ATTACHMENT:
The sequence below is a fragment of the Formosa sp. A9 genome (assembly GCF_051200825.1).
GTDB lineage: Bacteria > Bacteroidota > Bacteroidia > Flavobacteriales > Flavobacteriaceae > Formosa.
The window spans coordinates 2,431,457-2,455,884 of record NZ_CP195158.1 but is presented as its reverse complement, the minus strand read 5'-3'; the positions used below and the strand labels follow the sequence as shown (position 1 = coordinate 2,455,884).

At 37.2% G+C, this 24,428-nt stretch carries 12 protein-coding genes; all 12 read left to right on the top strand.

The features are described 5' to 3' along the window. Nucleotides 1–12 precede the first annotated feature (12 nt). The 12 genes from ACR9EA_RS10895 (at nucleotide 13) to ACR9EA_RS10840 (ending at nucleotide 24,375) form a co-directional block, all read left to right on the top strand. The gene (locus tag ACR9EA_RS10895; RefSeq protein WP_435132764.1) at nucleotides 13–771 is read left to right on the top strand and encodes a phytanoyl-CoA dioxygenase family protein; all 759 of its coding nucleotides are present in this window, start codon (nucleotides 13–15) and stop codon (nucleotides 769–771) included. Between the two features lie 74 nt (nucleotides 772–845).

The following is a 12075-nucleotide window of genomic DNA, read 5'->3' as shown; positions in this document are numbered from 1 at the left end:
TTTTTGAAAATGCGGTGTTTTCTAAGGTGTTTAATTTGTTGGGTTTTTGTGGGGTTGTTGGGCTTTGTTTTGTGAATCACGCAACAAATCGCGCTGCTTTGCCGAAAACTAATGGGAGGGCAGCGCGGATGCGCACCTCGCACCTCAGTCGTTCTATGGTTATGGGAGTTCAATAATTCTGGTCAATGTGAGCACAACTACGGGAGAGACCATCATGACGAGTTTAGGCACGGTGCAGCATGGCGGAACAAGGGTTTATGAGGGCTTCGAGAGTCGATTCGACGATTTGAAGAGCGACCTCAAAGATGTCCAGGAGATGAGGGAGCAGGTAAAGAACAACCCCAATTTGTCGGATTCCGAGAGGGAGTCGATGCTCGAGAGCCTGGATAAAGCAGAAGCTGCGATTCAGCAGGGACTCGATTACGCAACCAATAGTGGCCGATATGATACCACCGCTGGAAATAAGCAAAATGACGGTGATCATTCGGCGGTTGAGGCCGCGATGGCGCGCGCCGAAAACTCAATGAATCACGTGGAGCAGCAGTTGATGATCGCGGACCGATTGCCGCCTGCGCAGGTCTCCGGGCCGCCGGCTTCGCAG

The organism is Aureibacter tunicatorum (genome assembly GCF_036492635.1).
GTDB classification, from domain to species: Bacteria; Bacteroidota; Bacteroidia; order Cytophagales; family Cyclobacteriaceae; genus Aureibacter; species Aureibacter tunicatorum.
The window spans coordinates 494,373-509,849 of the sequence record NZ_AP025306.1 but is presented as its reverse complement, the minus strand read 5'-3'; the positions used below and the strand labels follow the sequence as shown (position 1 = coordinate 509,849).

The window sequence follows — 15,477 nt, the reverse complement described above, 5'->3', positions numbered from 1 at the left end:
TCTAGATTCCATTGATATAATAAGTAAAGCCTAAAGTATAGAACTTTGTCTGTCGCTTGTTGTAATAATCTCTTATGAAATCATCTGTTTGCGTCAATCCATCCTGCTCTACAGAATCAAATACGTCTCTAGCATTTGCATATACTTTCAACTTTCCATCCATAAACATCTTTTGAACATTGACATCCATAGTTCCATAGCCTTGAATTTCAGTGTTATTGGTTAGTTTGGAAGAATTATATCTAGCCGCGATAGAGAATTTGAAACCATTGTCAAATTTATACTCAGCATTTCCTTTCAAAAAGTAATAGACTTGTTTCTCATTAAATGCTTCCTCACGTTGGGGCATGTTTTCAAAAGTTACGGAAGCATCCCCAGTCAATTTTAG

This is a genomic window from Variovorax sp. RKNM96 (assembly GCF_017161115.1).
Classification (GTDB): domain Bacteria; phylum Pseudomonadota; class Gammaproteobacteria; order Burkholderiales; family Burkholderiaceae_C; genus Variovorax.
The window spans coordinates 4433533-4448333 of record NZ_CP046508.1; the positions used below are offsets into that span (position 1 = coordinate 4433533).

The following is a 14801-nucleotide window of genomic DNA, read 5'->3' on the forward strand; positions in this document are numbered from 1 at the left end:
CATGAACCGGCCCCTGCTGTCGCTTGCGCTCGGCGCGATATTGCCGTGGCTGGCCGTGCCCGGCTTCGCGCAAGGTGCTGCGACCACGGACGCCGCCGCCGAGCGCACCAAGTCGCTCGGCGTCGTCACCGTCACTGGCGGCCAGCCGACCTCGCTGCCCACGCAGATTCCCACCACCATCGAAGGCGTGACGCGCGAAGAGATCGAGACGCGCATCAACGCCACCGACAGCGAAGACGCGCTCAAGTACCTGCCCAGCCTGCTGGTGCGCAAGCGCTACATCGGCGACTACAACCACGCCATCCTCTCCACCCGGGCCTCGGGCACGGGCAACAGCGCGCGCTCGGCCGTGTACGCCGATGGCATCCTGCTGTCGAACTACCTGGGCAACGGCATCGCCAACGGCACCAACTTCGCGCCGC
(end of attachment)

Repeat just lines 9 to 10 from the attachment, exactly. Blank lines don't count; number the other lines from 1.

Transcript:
GTDB classification, from domain to species: Bacteria; Bacteroidota; Bacteroidia; order Cytophagales; family Cyclobacteriaceae; genus Aureibacter; species Aureibacter tunicatorum.
The window spans coordinates 494,373-509,849 of the sequence record NZ_AP025306.1 but is presented as its reverse complement, the minus strand read 5'-3'; the positions used below and the strand labels follow the sequence as shown (position 1 = coordinate 509,849).